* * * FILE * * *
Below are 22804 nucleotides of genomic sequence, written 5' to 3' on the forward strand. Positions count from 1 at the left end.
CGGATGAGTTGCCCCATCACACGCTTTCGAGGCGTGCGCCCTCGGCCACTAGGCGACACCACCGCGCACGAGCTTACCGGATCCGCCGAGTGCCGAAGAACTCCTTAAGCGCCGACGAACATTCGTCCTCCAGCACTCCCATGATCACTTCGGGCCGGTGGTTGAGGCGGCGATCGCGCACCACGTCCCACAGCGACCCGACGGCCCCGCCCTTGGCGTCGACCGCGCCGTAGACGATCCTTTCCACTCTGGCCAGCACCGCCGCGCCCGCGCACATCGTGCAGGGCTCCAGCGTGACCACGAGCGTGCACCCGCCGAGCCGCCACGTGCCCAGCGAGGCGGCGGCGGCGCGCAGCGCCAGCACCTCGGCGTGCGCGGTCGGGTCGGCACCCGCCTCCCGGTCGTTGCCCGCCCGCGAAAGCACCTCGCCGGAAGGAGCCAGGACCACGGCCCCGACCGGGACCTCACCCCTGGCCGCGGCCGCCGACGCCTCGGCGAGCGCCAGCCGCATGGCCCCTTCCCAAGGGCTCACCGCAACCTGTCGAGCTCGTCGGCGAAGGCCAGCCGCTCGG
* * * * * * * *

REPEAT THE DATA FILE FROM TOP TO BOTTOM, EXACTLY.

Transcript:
Below are 22804 nucleotides of genomic sequence, written 5' to 3' on the forward strand. Positions count from 1 at the left end.
CGGATGAGTTGCCCCATCACACGCTTTCGAGGCGTGCGCCCTCGGCCACTAGGCGACACCACCGCGCACGAGCTTACCGGATCCGCCGAGTGCCGAAGAACTCCTTAAGCGCCGACGAACATTCGTCCTCCAGCACTCCCATGATCACTTCGGGCCGGTGGTTGAGGCGGCGATCGCGCACCACGTCCCACAGCGACCCGACGGCCCCGCCCTTGGCGTCGACCGCGCCGTAGACGATCCTTTCCACTCTGGCCAGCACCGCCGCGCCCGCGCACATCGTGCAGGGCTCCAGCGTGACCACGAGCGTGCACCCGCCGAGCCGCCACGTGCCCAGCGAGGCGGCGGCGGCGCGCAGCGCCAGCACCTCGGCGTGCGCGGTCGGGTCGGCACCCGCCTCCCGGTCGTTGCCCGCCCGCGAAAGCACCTCGCCGGAAGGAGCCAGGACCACGGCCCCGACCGGGACCTCACCCCTGGCCGCGGCCGCCGACGCCTCGGCGAGCGCCAGCCGCATGGCCCCTTCCCAAGGGCTCACCGCAACCTGTCGAGCTCGTCGGCGAAGGCCAGCCGCTCGG